Wait. That doesn’t make any sense. There’s no Brueggers in Habsiguda. I haven’t been to a Brueggers myself. This can’t be real. I turn around and realize it’s 04:40am. Hop off the bed, into my yoga clothes and head to the kitchen. I’m insanely awake and fresh. As I work on different tasks in the kitchen the dream keeps playing in my mind…
Miss Me has long been saying I should write more about Amma. Unfortunately, most of my memories now only seem to be from her last few years in the hospital. Times mostly dabbled with pain…I barely recollect any memories of me growing up with her around. Memories need triggers and someday hopefully when they kick in, I’ll be able to recollect more of the good times I spent with her…If only I could get those back, I’d treasure them for life.
An early morning drive to Hyannis (almost) and back. Just that Miss Me did not hop on the ferry and decided to head home with me. She was to volunteer at the Nantucket Yoga festival which she attended last year and had a real good time.
Today morning she just didn’t ‘feel’ like being there and we decided to head back. Staying back should also give her more time to spend with Shebs as she prepares for her upcoming ICC matches. It’s going to be a busy few weeks ahead and this weekend is most likely the only one, that the girls get to spend time together for some time to come now.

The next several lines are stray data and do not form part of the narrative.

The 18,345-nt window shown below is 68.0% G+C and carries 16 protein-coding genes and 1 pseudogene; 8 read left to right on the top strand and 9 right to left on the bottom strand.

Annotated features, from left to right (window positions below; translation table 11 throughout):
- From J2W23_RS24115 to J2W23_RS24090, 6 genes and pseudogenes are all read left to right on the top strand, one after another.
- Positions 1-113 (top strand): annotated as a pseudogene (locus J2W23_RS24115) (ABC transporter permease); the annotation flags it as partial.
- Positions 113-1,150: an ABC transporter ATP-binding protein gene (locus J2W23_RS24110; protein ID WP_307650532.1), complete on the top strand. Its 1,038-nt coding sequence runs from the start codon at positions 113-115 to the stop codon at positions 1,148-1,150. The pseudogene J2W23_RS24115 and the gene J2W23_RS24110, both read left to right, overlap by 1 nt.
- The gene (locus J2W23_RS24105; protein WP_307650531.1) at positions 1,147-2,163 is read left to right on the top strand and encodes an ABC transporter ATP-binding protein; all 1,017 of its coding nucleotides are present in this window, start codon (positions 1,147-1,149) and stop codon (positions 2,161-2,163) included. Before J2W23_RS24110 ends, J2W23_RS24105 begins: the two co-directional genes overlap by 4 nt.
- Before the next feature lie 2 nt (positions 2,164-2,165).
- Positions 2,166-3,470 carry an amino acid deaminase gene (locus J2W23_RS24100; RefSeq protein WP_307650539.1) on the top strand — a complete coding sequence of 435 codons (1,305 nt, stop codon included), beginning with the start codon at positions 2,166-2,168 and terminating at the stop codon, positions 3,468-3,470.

Early this year Miss Me and I committed to not doing activities unless we truly and really want to do it. A conscious effort to spend more quality time taking part in different things that enrich our experiences rather than ‘going with the flow’ and letting things ‘bloat’ our weekend calendar.
On that note, we have some pretty exciting weekends coming up. Later today I’d be driving over with my cousins to the Poconos for a good long session of white water rafting. Back to the frothy waters after 9 years. Pretty excited! Next weekend I plan to volunteer and/or pace overnight at the Vermont 100mile run. Last year while volunteering at Camp 10 Bear, I ended up pacing a runner who had lost his pacer. With the heavy thunderstorm, pitch black darkness and my first time pacing, I was absolutely blown away that night. In several ways, that experience transformed my outlook towards running long distances and sub-consciously pushed me to train for a 50 miler. This year we’d also be taking over some delicious vegan blondies for the runners. Can’t wait! For the July 22nd weekend we plan to hike the Franconia ridge trail with a few friends from TFI and elsewhere. This one is an attempt to dive back into my hiking endeavors. I miss those days of organizing hikes for big groups and so badly want to get back to it. Later this year, a trip to Acadia, a visit to at least one national park in Canada and long day hikes in and around the White Mountains is something that’s on the cards too.
Ten years back I was a maniac putting in long hours during weekdays just so I could keep my weekends free to explore the trails out there. Something that truly kept me going! I think I’m back to doing that now. Just that there’s a much better balance.